It's getting close to decision time for the New Zealand Rugby Union on whether they extend the contracts of the All Blacks wider coaching team. It seems like a no-brainer - lock them in: Ian Foster, Brian McLean, Mike Cron and Mick Byrne.
Conditioning coach Nick Gill is a must to have on board through to 2015 as well and, in fact, the whole lot can stay if that's what they want.
Reasons to fire them are nil. Reasons to keep them on are too many to mention, none, though, more valid than the fact head coach Steve Hansen, whose contract was extended earlier this year, wants his team to stay as it is.
That should be enough to ensure his minions survive but for the sake of painting the full picture, key among the other reasons is that results suggest every man is pulling his weight.
Foster has been a surprise in his role as assistant. He arrived in the job amid considerable public uncertainty.
His long tenure as head coach at the Chiefs had been one of sustained under performance - a point exacerbated when his successor, Dave Rennie, led the Chiefs to the title nine months after taking over.
To many, the underwhelming Foster era led to conclusions being reached that the former first-fivewas a bizarre and ultimately doomed choice as Hansen's sidekick.
As it has turned out, Foster has shown he has more to offer as an assistant than he did as a head coach.
His predecessor, Wayne Smith, was probably much the same.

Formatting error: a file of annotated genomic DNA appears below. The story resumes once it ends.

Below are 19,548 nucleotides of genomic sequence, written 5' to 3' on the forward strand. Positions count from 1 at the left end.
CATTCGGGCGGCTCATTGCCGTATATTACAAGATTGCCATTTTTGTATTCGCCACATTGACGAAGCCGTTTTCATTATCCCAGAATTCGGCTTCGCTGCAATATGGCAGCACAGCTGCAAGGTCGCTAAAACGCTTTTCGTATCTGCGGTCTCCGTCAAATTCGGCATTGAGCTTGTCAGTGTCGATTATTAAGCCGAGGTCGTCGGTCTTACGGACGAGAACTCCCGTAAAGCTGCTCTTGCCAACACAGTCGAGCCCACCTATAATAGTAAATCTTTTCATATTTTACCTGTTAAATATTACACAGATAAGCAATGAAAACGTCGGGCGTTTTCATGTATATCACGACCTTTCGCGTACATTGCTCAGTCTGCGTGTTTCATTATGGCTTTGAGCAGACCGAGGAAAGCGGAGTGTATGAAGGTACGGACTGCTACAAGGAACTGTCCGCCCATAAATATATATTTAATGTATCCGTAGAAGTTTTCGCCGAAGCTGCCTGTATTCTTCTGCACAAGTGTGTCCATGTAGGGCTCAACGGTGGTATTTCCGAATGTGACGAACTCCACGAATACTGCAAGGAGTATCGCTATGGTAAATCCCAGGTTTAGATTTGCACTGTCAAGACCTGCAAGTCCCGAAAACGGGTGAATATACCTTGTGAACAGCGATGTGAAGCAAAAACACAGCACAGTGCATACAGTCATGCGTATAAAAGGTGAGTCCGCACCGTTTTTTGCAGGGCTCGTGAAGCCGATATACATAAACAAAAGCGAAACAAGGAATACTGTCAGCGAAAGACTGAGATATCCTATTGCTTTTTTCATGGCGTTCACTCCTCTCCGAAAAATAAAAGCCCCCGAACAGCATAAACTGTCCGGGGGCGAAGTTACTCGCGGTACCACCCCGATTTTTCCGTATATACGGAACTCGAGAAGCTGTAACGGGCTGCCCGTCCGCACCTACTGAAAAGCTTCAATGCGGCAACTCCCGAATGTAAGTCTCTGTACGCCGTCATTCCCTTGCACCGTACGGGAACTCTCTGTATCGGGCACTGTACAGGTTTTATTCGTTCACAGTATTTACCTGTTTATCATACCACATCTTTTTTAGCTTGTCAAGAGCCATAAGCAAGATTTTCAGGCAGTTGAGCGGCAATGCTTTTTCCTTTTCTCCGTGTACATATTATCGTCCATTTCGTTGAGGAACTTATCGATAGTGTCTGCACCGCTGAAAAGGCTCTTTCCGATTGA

That's just how it is, some people have specialist skills that shine in one role, bomb in another.
Foster has been instrumental in straightening the All Black attack: the backs run with their shoulders square to the touchline in a way they weren't in 2011.
There's width and innovation to support the high basic execution and not a complaint to be had about the way the backs have operated in 2013.
Credit also needs to be slung Foster's way for the development of Aaron Cruden and Beauden Barrett.
Plenty can claim a stake in developing the duo in the last 18months,but Foster's role has been significant.
For anyone who doubts his ability, they need to ponder whether a senior All Black leadership group of players withmore than 500 test caps, would tolerate a fraud?
An obvious phoney with nothing to add would be wheedled out in days.
Cron has made an equally impressive transition from specialist to assistant coach with responsibility for the forwards.
The pack aren't the finished business by any means but they bounced the French, wiped the Australians and haven't been given the credit they deserve for the way they took on the South Africans physically.
Defensively, the All Blacks have scrambled better than any other side. Structurally they are solid and while they have had a few lapses, there'd be little doubt among the players that McLean is adding something.
Kick and chase has actually become the All Blacks' trump card in the last 12 months - the thing they do best and better than any other team.
That's been driven by skills coach Mick Byrne whose involvement stretches back to 2005.
The All Blacks would be a little lost without him and more so without Gill who has sculpted and shaped the squad, almost to a man, into leaner, stronger, faster athletes.
This is a side that can go 80 minutes and the New Zealand Rugby Union would be frankly daft, possibly even mad, not to rubber stamp contract extensions for the whole crew.
There will inevitably be some interest at board level to see what happens in the next two weeks.
This is the toughest stretch of the season and each member of the coaching team will be under pressure to perform.
It wouldn't be right to put too much weighting on today and next Sunday - there's 22 other tests that says this coaching team is the right one to defend the World Cup.